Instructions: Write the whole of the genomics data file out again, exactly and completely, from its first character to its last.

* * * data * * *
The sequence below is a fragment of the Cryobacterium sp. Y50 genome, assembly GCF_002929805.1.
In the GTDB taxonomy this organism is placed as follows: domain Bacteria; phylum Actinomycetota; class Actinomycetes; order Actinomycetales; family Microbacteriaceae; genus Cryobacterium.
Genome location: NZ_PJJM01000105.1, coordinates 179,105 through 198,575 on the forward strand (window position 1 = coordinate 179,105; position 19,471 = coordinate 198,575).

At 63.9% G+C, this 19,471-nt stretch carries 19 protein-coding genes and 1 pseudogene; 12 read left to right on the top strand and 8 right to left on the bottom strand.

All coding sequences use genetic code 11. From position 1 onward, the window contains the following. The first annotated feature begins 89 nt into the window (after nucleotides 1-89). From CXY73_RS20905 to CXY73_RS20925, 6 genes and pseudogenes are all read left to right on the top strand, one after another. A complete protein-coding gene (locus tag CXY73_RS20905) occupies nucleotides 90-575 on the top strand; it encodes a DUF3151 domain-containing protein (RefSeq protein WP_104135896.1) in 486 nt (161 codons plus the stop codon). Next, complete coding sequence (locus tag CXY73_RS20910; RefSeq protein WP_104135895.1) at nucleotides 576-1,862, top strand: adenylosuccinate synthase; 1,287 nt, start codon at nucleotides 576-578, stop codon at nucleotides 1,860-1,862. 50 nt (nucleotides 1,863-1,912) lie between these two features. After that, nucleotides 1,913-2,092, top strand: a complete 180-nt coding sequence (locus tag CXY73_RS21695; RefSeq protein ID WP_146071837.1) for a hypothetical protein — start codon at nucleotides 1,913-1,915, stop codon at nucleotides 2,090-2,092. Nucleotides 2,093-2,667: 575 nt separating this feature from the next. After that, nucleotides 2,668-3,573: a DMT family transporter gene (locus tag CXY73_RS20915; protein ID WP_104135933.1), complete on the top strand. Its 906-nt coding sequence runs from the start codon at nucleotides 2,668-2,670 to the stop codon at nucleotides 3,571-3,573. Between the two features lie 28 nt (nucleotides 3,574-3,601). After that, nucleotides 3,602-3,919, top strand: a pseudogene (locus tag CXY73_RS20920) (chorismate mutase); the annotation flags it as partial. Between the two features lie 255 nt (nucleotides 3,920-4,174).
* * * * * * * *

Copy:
The sequence below is a fragment of the Cryobacterium sp. Y50 genome, assembly GCF_002929805.1.
In the GTDB taxonomy this organism is placed as follows: domain Bacteria; phylum Actinomycetota; class Actinomycetes; order Actinomycetales; family Microbacteriaceae; genus Cryobacterium.
Genome location: NZ_PJJM01000105.1, coordinates 179,105 through 198,575 on the forward strand (window position 1 = coordinate 179,105; position 19,471 = coordinate 198,575).

At 63.9% G+C, this 19,471-nt stretch carries 19 protein-coding genes and 1 pseudogene; 12 read left to right on the top strand and 8 right to left on the bottom strand.

All coding sequences use genetic code 11. From position 1 onward, the window contains the following. The first annotated feature begins 89 nt into the window (after nucleotides 1-89). From CXY73_RS20905 to CXY73_RS20925, 6 genes and pseudogenes are all read left to right on the top strand, one after another. A complete protein-coding gene (locus tag CXY73_RS20905) occupies nucleotides 90-575 on the top strand; it encodes a DUF3151 domain-containing protein (RefSeq protein WP_104135896.1) in 486 nt (161 codons plus the stop codon). Next, complete coding sequence (locus tag CXY73_RS20910; RefSeq protein WP_104135895.1) at nucleotides 576-1,862, top strand: adenylosuccinate synthase; 1,287 nt, start codon at nucleotides 576-578, stop codon at nucleotides 1,860-1,862. 50 nt (nucleotides 1,863-1,912) lie between these two features. After that, nucleotides 1,913-2,092, top strand: a complete 180-nt coding sequence (locus tag CXY73_RS21695; RefSeq protein ID WP_146071837.1) for a hypothetical protein — start codon at nucleotides 1,913-1,915, stop codon at nucleotides 2,090-2,092. Nucleotides 2,093-2,667: 575 nt separating this feature from the next. After that, nucleotides 2,668-3,573: a DMT family transporter gene (locus tag CXY73_RS20915; protein ID WP_104135933.1), complete on the top strand. Its 906-nt coding sequence runs from the start codon at nucleotides 2,668-2,670 to the stop codon at nucleotides 3,571-3,573. Between the two features lie 28 nt (nucleotides 3,574-3,601). After that, nucleotides 3,602-3,919, top strand: a pseudogene (locus tag CXY73_RS20920) (chorismate mutase); the annotation flags it as partial. Between the two features lie 255 nt (nucleotides 3,920-4,174).